Monday, April 23, 2018

Lessons for Texas legislators from an unconstitutional revenge-porn statute

As soon as it passed, Houston criminal defense attorney Mark Bennett opined that Texas' "revenge porn" law passed in 2015 was an unconstitutional restriction on free speech. Now, he's backed it up and the 12th Court of Appeals out of Tyler agreed. See coverage from:
Here's the opinion. I am not a lawyer but, given its basis, Grits will go on the record right now to declare there's zero chance the Texas Court of Criminal Appeals as currently constituted will fail to back Bennett and uphold the 12th Court's ruling - even if the case is not decided until after Michelle Slaughter replaces Elsa Alcala.

These are issues the CCA has visited repeatedly, usually unanimously, as Texas prosecutors foisted a series of unconstitutional statutes on the state related to regulating online speech. Whether it's "revenge porn" or "improper photography" or "online solicitation of a minor," Texas legislators and their tuff-on-crime abettors keep tripping over the same thinking errors regarding the state's power to regulate online speech. (See oral arguments in one of Bennett's cases involving the same constitutionality issues before the First Court of Appeals earlier this year.)

Bennett told legislators in 2015 the bill was unconstitutional before it passed, and Grits warned legislators at the time:
Mark's the attorney who successfully convinced the Texas Court of Criminal Appeals - hardly a bunch of libertines - to vote 9-0 to invalidate Texas' online solicitation of a minor statute. So it'd be wise for legislators to consider Bennett's counsel. If they don't, he may well be the guy knocking the law down on the back end.
Now, here we are three years later and that's exactly what happened.

Bennett has tapped into a vein of First Amendment law which will remain an obstacle to expanding government power to criminalize online speech in the ways legislators and our prosecutor friends might like. The things they can criminalize are already criminalized, and the fact of a new medium doesn't change the same First Amendment rights that let Larry Flynt publish Hustler. They don't get to make up new rules and these statutes all ignore the old ones. The next time Bennett tells legislators one of their bills is unconstitutional, regardless of what the DA's association tells them, maybe they ought to listen.

4 comments:

Mark Bennett conditional fan said...

Mark Bennett could be a savior to many of the folks charged with sexual offenses. He has the talent and the tenacity to make a difference in the horrible web of criminality constructed around sex and sexuality in this state. But he is not interested, unless you have unlimited funds. I do not begrudge Mark a living, he's kick ass and deserves the accolades. But he and his ego could live the rest of his life off of killing some of these horrible laws; his reputation building with each one he tore down. But the vast majority of SO's and their families are relegated to the margins after conviction. When you are worried about having a roof over your head, or of having an income, justice is a luxury. I just wish Mark would consider what we, SO's and their families would be capable of raising to support his efforts if he fought for us as a class.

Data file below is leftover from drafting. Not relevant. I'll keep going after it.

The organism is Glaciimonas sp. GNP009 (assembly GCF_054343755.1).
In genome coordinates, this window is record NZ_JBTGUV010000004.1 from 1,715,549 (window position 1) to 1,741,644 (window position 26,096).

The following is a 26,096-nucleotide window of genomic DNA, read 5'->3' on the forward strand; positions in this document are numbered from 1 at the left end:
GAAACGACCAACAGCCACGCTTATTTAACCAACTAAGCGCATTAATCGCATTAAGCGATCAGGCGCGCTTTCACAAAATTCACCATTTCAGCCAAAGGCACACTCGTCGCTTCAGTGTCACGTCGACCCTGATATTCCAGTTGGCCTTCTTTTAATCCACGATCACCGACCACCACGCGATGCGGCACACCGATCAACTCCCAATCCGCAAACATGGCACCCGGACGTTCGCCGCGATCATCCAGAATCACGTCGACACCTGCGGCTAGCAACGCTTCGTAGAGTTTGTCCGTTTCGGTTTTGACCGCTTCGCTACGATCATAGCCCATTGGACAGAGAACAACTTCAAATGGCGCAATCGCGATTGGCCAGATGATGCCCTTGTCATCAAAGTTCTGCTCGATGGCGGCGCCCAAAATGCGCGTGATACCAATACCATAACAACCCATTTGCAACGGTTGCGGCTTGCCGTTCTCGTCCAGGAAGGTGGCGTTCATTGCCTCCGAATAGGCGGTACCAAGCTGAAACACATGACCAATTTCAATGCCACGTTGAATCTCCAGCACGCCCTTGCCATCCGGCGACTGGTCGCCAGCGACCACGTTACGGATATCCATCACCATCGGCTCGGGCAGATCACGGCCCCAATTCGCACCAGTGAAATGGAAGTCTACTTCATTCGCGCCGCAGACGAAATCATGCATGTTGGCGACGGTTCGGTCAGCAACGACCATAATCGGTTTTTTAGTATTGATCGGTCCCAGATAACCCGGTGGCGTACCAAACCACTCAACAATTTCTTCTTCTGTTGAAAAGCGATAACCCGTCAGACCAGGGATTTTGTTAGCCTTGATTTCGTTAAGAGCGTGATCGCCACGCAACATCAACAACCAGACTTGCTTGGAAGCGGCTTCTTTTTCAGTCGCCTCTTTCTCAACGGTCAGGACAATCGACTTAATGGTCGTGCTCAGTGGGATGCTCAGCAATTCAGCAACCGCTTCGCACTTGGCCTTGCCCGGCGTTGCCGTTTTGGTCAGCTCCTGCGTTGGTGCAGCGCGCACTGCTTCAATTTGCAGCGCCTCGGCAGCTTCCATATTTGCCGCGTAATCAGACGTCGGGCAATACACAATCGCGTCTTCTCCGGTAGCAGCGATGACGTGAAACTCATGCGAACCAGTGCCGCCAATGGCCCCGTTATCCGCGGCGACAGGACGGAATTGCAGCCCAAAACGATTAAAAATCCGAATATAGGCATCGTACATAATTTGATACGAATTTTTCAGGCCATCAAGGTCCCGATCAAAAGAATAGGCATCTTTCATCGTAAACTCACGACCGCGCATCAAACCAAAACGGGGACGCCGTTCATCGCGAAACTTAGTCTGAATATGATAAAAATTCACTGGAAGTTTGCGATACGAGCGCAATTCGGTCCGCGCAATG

Jordan Jones is lucky to have had Mark Bennett as his attorney. His victim, not so much. But perhaps the next time the state attempts to protect victims of this type of vengeful action, they should consult Mark Bennett (regardless of his massive ego) before bothering to write more junk laws.

Steven Seys said...

The problem of revenge porn has already been addressed in the Federal copyright law. You cannot publish a person's image without their prior written consent. What angers the prosecutors is that this is a civil statute and they can't get their hands on the perpetrators. With crime rates steadily dropping, the prosecutors must drum up business from somewhere before the voters downsize their office like any business in decline.

Gritsforbreakfast said...

"You cannot publish a person's image without their prior written consent."

@Steven, this is not correct. The First Amendment specifically DOES let another person's image be published without their consent in almost all circumstances. Photography is expression. This is why Texas' Improper Photography law was struck down on essentially similar grounds.

walt said...

As lawyers, we all watch other lawyers work. We examine which arguments carried the day and which didn't. This is what I love about our profession. Regardless, of whether you are a man or woman, black or white, Harvard or a Texas School, what matters is your legal thinking.

I don't doubt that Mark is expensive and worth it. Superficially, that may seem unfair to those who can't afford Mark. However, all lawyers regardless of fee schedule can read his work, use Mark's work and their clients can benefit from it.

Good work Mark.